The biggest factor in determining the best visual for your needs is the type of data you’re working with. There are many different kinds of charts out there to choose from, but we recommend starting simple and considering the following three:

Bar Graph

Best for: Comparing data points across categories

Horizontal bar chart comparing visits by channel

A bar graph presents categorical data with rectangular bars. We can count the values of various categories using bar graphs. The length or height of bars is proportional to the count of the category and lets your audience easily understand relative performance across your chosen categories.

Trend Line

Best for: Illustrating performance over time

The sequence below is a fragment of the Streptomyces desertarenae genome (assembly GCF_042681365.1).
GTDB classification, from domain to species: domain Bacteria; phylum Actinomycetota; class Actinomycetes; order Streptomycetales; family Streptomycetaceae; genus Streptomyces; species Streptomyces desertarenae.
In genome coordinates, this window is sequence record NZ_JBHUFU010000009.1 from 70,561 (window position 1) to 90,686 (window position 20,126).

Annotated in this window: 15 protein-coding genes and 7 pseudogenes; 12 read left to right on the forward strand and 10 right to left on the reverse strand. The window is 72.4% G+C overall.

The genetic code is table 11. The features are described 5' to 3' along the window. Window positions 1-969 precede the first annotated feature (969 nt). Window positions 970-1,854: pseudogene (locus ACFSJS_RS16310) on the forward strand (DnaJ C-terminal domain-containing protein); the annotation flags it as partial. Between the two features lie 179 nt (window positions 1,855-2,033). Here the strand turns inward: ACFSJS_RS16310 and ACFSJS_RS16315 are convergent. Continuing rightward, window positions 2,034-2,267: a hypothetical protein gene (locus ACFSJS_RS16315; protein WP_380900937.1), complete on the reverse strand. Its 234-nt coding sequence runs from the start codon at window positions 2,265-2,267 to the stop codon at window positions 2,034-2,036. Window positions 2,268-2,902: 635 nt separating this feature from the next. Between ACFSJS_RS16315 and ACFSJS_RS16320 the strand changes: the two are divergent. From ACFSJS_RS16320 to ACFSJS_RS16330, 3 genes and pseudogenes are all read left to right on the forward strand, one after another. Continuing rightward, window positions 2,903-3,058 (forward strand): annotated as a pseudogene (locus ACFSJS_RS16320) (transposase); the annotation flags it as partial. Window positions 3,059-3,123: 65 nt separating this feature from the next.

Line graph displaying revenue month-over-month

We use line charts to visualize data that changes over time. It works with continuous data and represents a series of data points connected by a straight line. Line charts help people quickly and easily understand changes and trends, as well as seasonality and other factors.

Funnel

Best for: Visualizing sequential steps

Ecommerce checkout steps displayed in a funnel chart format

A funnel chart is a specialized chart type that demonstrates the flow of users through a business or sales process. The chart takes its name from its shape, which starts from a broad head and ends in a narrow neck. The number of users at each stage of the process are indicated from the funnel’s width as it narrows. The funnel is a great visualization for understanding the effectiveness of processes that have multiple steps like the customer journey.

pie chart with each wedge displayed as a different color vs horizontal bar chart using a single color